Prime Minister Boris Johnson has promised that, once the coronavirus crisis is over, he intends to “build back better” for future generations.
It’s a catchy, fine-sounding, optimistic phrase but it’s not one he invented himself. And its meaning, unfortunately, is a far cry from what you might hope to hear from a Conservative prime minister rebuilding a wrecked economy.
"We owe it to future generations to build back better"
"The UK will take this forward by hosting the UN Climate Change Conference in Glasgow"
— COP26 (@COP26) May 28, 2020
Many of the people who voted for Boris in the belief that he was a conservative might hope that “build back better” meant things like aesthetic beauty, durability, cost-effectiveness, less clumsy statism and more private entrepreneurialism, lower taxes, and more liberty.
Unfortunately the phrase means pretty much the exact opposite.
“Build back better” is actually a United Nations invented phrase and what it actually means is more world government, more green taxes and regulation, more expensive energy, more identity politics, more corporatism — and, of course, less freedom and entrepreneurialism.
Thanks, Boris. Just what we need to get us out of this mess which you helped create by keeping us locked down so unnecessarily long.
Dennis Ambler has been keeping tabs on how often this mantra is being used. It’s everywhere and it’s frightening.
Here are some recent examples:
Building Back Better: why we must think of the next generation.
…how the banking sector can ensure financial inclusion is not forgotten as economies recover from the crisis and build back better.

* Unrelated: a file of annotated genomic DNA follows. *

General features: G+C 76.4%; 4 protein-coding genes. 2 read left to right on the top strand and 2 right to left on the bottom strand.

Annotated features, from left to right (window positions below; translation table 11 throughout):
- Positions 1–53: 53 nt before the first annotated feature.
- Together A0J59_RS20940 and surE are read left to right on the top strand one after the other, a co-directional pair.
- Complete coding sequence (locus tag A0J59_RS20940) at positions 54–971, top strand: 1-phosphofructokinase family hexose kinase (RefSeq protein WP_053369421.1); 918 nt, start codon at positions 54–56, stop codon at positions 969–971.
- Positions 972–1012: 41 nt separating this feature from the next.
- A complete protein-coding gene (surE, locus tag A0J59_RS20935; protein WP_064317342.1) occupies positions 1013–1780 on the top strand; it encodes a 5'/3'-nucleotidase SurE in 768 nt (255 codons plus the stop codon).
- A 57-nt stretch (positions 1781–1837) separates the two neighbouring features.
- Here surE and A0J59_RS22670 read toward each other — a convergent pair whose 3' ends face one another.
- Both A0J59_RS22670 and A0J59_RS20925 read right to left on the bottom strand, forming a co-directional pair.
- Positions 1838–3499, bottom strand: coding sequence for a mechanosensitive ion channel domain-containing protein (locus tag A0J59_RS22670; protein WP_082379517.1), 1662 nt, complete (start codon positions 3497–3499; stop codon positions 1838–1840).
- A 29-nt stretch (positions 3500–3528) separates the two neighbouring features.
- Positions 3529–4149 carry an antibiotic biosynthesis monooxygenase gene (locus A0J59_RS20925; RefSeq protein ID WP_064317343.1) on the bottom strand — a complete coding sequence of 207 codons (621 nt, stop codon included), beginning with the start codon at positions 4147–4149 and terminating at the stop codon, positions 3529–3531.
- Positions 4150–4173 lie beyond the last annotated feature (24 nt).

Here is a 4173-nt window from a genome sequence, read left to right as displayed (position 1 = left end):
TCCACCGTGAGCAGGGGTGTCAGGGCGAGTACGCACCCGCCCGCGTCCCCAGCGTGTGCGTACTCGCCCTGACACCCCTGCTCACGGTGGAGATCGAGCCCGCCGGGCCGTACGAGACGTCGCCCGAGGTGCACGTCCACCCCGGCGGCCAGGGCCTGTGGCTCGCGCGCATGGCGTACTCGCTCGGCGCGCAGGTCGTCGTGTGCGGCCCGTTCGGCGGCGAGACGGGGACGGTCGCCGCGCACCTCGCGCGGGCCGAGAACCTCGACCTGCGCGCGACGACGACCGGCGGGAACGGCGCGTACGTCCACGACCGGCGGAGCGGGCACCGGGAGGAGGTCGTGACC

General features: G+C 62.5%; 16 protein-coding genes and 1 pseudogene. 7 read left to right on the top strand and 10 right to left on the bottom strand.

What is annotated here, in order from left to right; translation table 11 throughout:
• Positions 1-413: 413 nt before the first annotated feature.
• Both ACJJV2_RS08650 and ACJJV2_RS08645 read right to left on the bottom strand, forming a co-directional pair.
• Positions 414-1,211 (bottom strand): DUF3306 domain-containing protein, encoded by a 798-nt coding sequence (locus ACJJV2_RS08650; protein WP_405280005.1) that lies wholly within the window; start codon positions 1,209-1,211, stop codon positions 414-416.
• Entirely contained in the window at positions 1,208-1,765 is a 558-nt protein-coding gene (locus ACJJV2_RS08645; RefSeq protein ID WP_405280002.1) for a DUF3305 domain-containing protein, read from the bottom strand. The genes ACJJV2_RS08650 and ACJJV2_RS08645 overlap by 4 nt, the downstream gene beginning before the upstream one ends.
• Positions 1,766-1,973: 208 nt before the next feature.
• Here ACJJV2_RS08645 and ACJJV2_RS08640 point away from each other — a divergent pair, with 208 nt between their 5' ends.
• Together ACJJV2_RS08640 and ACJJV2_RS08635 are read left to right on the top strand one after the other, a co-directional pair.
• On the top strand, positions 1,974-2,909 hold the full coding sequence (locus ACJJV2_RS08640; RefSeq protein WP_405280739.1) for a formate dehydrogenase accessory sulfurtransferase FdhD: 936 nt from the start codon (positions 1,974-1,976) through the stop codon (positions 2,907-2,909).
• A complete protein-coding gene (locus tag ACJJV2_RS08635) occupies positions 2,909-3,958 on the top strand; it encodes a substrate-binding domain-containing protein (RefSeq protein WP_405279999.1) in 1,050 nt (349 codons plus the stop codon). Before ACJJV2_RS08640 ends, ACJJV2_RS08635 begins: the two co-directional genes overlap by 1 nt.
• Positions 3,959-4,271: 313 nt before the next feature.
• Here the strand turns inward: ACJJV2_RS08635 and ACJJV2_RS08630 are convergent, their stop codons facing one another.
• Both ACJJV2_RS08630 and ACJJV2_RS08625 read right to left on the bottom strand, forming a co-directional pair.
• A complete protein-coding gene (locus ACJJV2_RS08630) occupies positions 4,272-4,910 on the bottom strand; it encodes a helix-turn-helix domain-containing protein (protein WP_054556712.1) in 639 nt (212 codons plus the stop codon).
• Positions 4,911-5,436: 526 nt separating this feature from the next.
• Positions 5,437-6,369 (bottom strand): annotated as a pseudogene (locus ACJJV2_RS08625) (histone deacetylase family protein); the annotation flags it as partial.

They list ‘The businesses urging governments to build back better from COVID-19′
This week, in partnership with the Greater Manchester Combined Authority, The Greater Manchester Local Enterprise Partnership has launched the ‘Build Back Better’ campaign – an initiative which sets out to build back the economy and create a better opportunity for a strong and successful recovery from the COVID-19 pandemic.
Governments and others will spend trillions of dollars responding to the effects of the coronavirus. Rebuilding the old-fashioned way — by investing in fossil fuel-driven growth that threatens human health and exacerbates inequality — is a dangerous proposition. Future prosperity demands that countries build back better. To build back better, countries must harness low-carbon investment opportunities to reboot economies while reducing the greenhouse gas emissions and air pollution that jeopardize lives.
“How Australia can ‘build back better’ after coronavirus”
“EU Council: Governments must act together to ‘build back better’“
Africa can build back better after Covid-19. Our guiding frameworks for a better, more sustainable recovery are the Sustainable Development Agenda and the Paris Agreement on Climate Change.
The phrase has been knocking around for a while. Here is the UN using it in 2017 in the context of disaster recovery:
Disaster impacted countries and communities are oftentimes much better equipped to Build Back Better during the extended period of recovery, rehabilitation, and reconstruction when they have taken actions to strengthen recovery capacity and decision-making effectiveness prior to the onset of disaster.
“Building back better requires building back differently. We need a ‘rainbow recovery’.”
Here’s the BBC, in a report accompanied by solar panels stretching as far as the eye can see, with a link that says, somewhat ironically, “Our Planet Matters”.
“The Covid-19 lockdown has cut climate change emissions – for now. But some governments want to go further by harnessing their economic recovery plans to boost low-carbon industries. Their slogan is “Build Back Better”, but can they succeed?”
If you thought the nightmare was going to end once the coronavirus scare passed, think again: it’s only just beginning.
The greens and the globalists aren’t about to let a crisis going to waste. This is the moment they have been waiting for. And don’t expect much resistance from politicians – even ones wearing the ‘Conservative’ label, like Boris Johnson.
They’re part of the problem.Comment: Maybe there’s more to Creepy Joe lifting the phrase for his campaign then, than mere plagiarism?
More examples of ‘build back better’ creeping into the discourse: